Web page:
For several years, smart cities have been evolving. They’re expected to transform urban management; smart cities will drive energy use optimization, proactive building maintenance, transportation efficiencies, municipally connected citizens for improved urban services, water and waste management, urban renewal, tourism and capacity improvements. According to Smart America, cities are expected to invest $41 trillion over the next 20 years to tie their infrastructures to the internet of things (IoT).
Data generated by these improvements will be staggering and, of course, will need to be managed by information governance professionals. This begins with an inventory of the data sets involved (such as GPS), which can come from many different parties. A consolidated data hub or lab management will be an IG requirement, and this responsibility will likely spill into public and personal data domains. Pilot projects can be expected to vastly expand, in terms of their data output over time.
The smart city records and information manager will need to engage many parties — from citizens and private technology partners, to policymakers and planning boards, to municipal agencies and cloud brokers, to regulatory agencies and others. RIM professionals will need to understand and differentiate the contractual (or non-contractual) differences between citizen data and the customer data models that are more familiar to many of us.
Data security and sensitivity is, and will be, a major smart city concern. Partnerships between cities and technology companies will need to be forged and monitored carefully in order to ensure that third- and fourth-party data custody is secure, transparent and adequately masked on delivery. Smart city systems and components will need to be hardened against cyberattacks that could render disastrous results. On the other hand, public data will need to be made available, and a new breed of FOIA requests can be expected. Smart cities will also need to dodge the creepy, “Big Brother” reputation when reporting collective data on people’s personal habits and whereabouts.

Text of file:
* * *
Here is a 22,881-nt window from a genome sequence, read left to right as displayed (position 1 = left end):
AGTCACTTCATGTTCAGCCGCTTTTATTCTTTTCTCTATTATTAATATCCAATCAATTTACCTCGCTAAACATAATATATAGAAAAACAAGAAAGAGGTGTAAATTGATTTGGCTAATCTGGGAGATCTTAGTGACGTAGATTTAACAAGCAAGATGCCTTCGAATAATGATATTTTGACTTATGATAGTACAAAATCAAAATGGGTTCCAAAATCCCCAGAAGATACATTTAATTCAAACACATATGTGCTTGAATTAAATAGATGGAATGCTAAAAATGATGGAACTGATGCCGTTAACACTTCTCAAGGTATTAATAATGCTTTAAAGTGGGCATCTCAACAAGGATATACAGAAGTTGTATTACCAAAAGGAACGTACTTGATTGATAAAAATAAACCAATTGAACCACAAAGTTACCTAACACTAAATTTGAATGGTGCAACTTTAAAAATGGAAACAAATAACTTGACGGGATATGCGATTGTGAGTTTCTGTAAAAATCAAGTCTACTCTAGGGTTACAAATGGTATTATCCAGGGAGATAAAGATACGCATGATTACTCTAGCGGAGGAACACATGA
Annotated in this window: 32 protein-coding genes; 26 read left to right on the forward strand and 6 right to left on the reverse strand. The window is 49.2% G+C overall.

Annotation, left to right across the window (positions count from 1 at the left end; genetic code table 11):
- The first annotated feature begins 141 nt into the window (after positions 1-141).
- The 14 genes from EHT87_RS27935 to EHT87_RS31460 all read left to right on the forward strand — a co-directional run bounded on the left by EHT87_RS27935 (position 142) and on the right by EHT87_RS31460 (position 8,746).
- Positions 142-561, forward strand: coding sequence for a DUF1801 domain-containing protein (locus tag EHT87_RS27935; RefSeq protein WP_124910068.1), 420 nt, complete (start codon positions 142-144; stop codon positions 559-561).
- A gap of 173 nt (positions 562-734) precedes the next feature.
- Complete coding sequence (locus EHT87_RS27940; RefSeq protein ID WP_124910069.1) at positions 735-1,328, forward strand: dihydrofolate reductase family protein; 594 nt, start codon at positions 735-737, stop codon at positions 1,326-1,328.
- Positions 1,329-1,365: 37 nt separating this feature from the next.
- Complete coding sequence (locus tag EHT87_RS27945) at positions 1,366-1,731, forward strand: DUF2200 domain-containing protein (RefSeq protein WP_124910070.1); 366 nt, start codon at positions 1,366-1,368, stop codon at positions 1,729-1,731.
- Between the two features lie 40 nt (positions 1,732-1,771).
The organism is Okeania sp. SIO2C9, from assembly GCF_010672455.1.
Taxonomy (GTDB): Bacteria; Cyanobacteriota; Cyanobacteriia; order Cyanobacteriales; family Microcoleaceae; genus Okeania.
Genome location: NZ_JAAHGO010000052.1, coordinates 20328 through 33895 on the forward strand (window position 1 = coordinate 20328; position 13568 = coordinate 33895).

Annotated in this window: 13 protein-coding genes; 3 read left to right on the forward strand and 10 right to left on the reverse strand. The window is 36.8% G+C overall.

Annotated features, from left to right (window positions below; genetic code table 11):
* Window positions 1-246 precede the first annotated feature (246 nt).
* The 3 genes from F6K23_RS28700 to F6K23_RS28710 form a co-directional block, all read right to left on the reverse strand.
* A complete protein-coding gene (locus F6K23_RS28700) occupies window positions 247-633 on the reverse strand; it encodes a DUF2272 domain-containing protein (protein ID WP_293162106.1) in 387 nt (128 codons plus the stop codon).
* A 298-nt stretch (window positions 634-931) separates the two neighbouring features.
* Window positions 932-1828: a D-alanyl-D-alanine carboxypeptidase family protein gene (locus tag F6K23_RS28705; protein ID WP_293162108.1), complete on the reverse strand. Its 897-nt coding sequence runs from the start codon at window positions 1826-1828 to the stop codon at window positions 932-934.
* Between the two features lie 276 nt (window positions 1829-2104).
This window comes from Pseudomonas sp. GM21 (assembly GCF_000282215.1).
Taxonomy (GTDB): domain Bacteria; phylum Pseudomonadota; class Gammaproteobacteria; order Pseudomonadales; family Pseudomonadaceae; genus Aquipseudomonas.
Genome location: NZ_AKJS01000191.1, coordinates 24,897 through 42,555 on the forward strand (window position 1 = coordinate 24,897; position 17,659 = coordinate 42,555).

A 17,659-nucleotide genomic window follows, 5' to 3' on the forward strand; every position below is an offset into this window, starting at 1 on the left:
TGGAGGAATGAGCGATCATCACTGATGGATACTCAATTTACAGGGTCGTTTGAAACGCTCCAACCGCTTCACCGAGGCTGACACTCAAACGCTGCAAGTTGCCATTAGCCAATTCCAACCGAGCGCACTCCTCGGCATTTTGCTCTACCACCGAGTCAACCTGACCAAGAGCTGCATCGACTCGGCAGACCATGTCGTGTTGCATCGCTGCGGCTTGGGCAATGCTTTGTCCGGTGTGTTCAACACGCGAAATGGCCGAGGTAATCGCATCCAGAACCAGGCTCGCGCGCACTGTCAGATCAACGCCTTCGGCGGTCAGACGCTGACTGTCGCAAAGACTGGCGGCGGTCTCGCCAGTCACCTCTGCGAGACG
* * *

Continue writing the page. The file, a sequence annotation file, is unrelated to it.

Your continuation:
Other challenges await. Rotating city council members and bureaucracies can make data governance harder for the IG pro, with an evolving regulatory environment complicating this further. Open data can be abused, enabling criminals to prey upon unlit and unoccupied streets, for example. In addition, each IoT product will present its own system-level integration challenges for optimal data delivery.
Of course, data retention management will be required. Factors like increasing use of alternative energies may gradually make traditional energy data obsolete. Other categories of records — like system audit records and third-party contractual records — will need retention management, though some may fall under existing schedule coverage. How long will traffic, noise, waste, temperature, deterioration and other stats need to be legitimately retained? Records related to sensor placement, inventory and maintenance will need scheduling, as well. Will big data fans lobby to retain all smart city data “just in case” they may offer novel correlations in the future? IG pros must be ready for this over-retention challenge.
Smart city records and information managers will need to understand the processes driving the IoT-enabled municipality. For example, trash receptacle fill rates will inform efficient collection routes. Street vendors may register and contract their kiosks with the city through blockchain platforms. Pay-by-phone apps (which could take the place of parking meters) will require data provisioning from the app vendor, the municipality and possibly citizen opt-ins. The IG pro will need to account for these data creation and consumption nodes, which may change with new technology and needs.
As Sam Ransbotham notes in the MIT Sloan Management Review, “Cities will have problems getting smart, but lack of data probably won’t be one of them.” Urban IG professionals and their many partners need to be prepared to take on this tidal wave of data in order to navigate multiple relationships and apply traditional RIM and IG values to new (and evolving) environments.